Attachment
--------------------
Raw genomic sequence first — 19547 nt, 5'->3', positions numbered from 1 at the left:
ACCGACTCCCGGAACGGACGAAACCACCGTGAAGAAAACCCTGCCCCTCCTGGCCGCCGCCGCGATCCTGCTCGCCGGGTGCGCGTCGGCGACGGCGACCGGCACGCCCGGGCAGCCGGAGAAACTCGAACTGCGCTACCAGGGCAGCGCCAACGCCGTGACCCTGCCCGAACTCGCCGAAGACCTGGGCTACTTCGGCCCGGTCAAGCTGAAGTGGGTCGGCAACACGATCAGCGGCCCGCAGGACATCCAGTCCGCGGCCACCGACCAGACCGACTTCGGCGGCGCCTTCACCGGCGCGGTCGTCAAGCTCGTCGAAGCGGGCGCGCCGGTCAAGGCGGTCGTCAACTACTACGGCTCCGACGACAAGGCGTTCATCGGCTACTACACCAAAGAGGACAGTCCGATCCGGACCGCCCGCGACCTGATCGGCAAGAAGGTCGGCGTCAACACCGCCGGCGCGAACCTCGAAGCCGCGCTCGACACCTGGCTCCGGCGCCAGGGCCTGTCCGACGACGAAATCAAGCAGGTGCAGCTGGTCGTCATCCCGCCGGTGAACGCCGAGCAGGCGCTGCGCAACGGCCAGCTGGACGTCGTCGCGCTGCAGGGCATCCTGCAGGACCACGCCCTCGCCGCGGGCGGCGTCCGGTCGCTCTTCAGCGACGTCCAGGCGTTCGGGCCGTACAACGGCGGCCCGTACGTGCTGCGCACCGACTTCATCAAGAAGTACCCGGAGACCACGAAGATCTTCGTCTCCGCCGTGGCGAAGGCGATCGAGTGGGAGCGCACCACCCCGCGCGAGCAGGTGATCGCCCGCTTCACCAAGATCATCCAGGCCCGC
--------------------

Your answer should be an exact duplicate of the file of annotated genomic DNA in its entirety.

Raw genomic sequence first — 19547 nt, 5'->3', positions numbered from 1 at the left:
ACCGACTCCCGGAACGGACGAAACCACCGTGAAGAAAACCCTGCCCCTCCTGGCCGCCGCCGCGATCCTGCTCGCCGGGTGCGCGTCGGCGACGGCGACCGGCACGCCCGGGCAGCCGGAGAAACTCGAACTGCGCTACCAGGGCAGCGCCAACGCCGTGACCCTGCCCGAACTCGCCGAAGACCTGGGCTACTTCGGCCCGGTCAAGCTGAAGTGGGTCGGCAACACGATCAGCGGCCCGCAGGACATCCAGTCCGCGGCCACCGACCAGACCGACTTCGGCGGCGCCTTCACCGGCGCGGTCGTCAAGCTCGTCGAAGCGGGCGCGCCGGTCAAGGCGGTCGTCAACTACTACGGCTCCGACGACAAGGCGTTCATCGGCTACTACACCAAAGAGGACAGTCCGATCCGGACCGCCCGCGACCTGATCGGCAAGAAGGTCGGCGTCAACACCGCCGGCGCGAACCTCGAAGCCGCGCTCGACACCTGGCTCCGGCGCCAGGGCCTGTCCGACGACGAAATCAAGCAGGTGCAGCTGGTCGTCATCCCGCCGGTGAACGCCGAGCAGGCGCTGCGCAACGGCCAGCTGGACGTCGTCGCGCTGCAGGGCATCCTGCAGGACCACGCCCTCGCCGCGGGCGGCGTCCGGTCGCTCTTCAGCGACGTCCAGGCGTTCGGGCCGTACAACGGCGGCCCGTACGTGCTGCGCACCGACTTCATCAAGAAGTACCCGGAGACCACGAAGATCTTCGTCTCCGCCGTGGCGAAGGCGATCGAGTGGGAGCGCACCACCCCGCGCGAGCAGGTGATCGCCCGCTTCACCAAGATCATCCAGGCCCGC